Paul Gauguin was a stockbroker in Victorian-area Paris. Disillusioned with the corporate world and European civilization, he sailed for French-Polynesia in 1891 for an initial extended stay. By 1895, he left France again, this time never to return. Fascinated and intrigued by the exotic beauty and raw primitiveness of the native Polynesians and their land, Gauguin embarked on the pursuit that would consume the rest of his life: capturing his elusive paradise on canvas. Thus he began his life's work as a legendary Post-Impressionist painter and master of bold, vibrant color.
Three of my favorite paintings from the exhibit are included below. However, I must say the conversion into pixels doesn't do them justice.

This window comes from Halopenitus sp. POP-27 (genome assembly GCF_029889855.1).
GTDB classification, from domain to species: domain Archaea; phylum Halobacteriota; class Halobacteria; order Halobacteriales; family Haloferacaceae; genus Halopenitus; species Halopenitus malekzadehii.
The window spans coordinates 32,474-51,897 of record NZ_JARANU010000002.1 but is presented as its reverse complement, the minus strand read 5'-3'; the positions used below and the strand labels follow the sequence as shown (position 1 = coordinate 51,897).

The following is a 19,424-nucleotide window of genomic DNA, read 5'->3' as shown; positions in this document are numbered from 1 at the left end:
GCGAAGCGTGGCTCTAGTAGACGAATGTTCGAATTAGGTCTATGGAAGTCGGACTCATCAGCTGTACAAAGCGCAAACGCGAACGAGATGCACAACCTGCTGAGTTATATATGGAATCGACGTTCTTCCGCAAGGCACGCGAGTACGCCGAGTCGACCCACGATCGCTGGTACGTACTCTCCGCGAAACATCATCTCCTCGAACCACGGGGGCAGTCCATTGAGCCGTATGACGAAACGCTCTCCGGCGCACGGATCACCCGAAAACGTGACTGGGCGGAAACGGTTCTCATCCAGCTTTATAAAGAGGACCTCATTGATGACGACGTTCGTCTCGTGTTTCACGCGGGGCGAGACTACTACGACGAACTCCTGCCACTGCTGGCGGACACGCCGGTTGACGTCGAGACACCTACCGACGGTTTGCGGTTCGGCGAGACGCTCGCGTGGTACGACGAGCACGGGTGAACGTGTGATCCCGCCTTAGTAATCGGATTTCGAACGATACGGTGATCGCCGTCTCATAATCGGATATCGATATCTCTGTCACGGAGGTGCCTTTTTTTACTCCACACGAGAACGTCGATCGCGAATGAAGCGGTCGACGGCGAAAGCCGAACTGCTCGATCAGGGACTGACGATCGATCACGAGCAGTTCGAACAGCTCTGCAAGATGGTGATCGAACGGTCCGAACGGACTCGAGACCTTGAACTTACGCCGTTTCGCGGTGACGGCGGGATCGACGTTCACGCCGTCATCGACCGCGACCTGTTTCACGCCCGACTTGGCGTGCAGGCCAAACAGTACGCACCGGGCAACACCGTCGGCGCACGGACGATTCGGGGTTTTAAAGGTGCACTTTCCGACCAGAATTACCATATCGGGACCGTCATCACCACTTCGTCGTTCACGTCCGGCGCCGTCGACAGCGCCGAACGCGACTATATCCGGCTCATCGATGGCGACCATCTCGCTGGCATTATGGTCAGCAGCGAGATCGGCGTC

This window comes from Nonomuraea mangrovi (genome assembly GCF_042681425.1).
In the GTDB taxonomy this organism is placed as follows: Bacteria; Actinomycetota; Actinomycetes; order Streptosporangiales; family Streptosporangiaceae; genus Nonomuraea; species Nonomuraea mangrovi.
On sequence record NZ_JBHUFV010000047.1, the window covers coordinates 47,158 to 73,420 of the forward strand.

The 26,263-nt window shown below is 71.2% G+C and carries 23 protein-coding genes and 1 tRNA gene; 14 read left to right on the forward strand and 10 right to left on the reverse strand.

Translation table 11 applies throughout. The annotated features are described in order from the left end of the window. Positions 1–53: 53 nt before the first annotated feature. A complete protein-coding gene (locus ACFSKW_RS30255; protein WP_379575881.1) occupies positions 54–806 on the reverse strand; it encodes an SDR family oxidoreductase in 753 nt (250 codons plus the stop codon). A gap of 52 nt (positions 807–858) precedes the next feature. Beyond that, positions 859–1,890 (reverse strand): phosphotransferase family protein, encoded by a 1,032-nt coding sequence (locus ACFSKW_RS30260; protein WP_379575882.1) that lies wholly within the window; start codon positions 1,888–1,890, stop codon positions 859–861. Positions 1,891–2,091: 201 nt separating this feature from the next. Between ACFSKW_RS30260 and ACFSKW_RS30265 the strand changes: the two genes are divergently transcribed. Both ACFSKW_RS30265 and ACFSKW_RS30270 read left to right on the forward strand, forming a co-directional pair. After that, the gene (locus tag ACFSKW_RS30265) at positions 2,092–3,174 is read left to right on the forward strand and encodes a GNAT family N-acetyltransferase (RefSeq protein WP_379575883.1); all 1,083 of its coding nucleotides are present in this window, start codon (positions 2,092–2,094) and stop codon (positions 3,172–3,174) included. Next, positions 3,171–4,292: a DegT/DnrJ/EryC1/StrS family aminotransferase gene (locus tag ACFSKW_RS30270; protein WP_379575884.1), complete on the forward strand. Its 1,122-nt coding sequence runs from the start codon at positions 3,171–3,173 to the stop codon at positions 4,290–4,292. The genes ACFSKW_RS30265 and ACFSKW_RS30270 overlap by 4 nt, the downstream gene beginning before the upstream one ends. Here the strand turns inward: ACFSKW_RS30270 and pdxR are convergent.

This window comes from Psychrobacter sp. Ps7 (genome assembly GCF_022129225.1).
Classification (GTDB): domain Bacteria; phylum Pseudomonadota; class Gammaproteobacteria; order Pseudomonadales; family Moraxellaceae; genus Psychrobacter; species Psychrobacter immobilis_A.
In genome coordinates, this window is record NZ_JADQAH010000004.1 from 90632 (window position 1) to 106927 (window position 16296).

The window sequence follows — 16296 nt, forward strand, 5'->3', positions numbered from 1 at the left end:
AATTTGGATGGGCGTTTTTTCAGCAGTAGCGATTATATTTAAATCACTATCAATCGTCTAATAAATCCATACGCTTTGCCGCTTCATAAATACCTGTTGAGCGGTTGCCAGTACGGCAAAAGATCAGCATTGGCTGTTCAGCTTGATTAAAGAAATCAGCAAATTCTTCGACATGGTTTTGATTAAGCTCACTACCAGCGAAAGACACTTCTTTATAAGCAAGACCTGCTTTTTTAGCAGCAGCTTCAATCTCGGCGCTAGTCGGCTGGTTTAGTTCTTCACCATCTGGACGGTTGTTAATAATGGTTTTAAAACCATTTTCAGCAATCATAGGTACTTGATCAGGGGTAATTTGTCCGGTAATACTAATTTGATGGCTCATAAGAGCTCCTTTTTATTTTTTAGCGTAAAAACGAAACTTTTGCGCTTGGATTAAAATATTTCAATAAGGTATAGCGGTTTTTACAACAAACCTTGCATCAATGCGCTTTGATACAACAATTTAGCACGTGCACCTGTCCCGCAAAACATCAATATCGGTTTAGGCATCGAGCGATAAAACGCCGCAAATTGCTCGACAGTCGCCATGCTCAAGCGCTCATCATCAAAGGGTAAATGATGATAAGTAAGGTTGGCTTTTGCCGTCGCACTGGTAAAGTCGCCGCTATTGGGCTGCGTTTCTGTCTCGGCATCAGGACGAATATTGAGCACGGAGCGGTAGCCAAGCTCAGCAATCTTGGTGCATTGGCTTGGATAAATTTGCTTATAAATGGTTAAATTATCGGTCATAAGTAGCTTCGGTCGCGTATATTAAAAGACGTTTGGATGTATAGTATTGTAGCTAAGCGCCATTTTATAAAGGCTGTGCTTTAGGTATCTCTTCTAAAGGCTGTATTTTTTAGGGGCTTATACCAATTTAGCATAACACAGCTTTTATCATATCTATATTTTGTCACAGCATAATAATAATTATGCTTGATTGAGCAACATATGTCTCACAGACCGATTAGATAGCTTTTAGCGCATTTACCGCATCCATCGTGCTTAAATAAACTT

Les ancêtres de Tahamaha, 1893
Private collection, 1897
National Gallery of Art, Washington DC, 1898
Gauguin's actual experience in Polynesia didn't mirror the fantasy realm he captured in his paintings. His life was marred by a broken marriage, children in early graves, syphilis, alcoholism, and being an outcast in society. But then again, we don't follow our dreams because they promise us money and a comfortable life, do we? While occasionally those things are a by-product, the more common term we hear bandied about is "starving artist".
Gauguin died penniless at age 54. He painted because he had to.
What is it that you have to do? What does your heart tell you you must do when it's the dead of night and you finally allow yourself to listen? What feeds you? What nourishes your soul ? What do your organs and the marrow in your bones cry out for you to do?
Heed the longings of your heart. Pursue your passion.
Photo Credits: www.wikipedia.org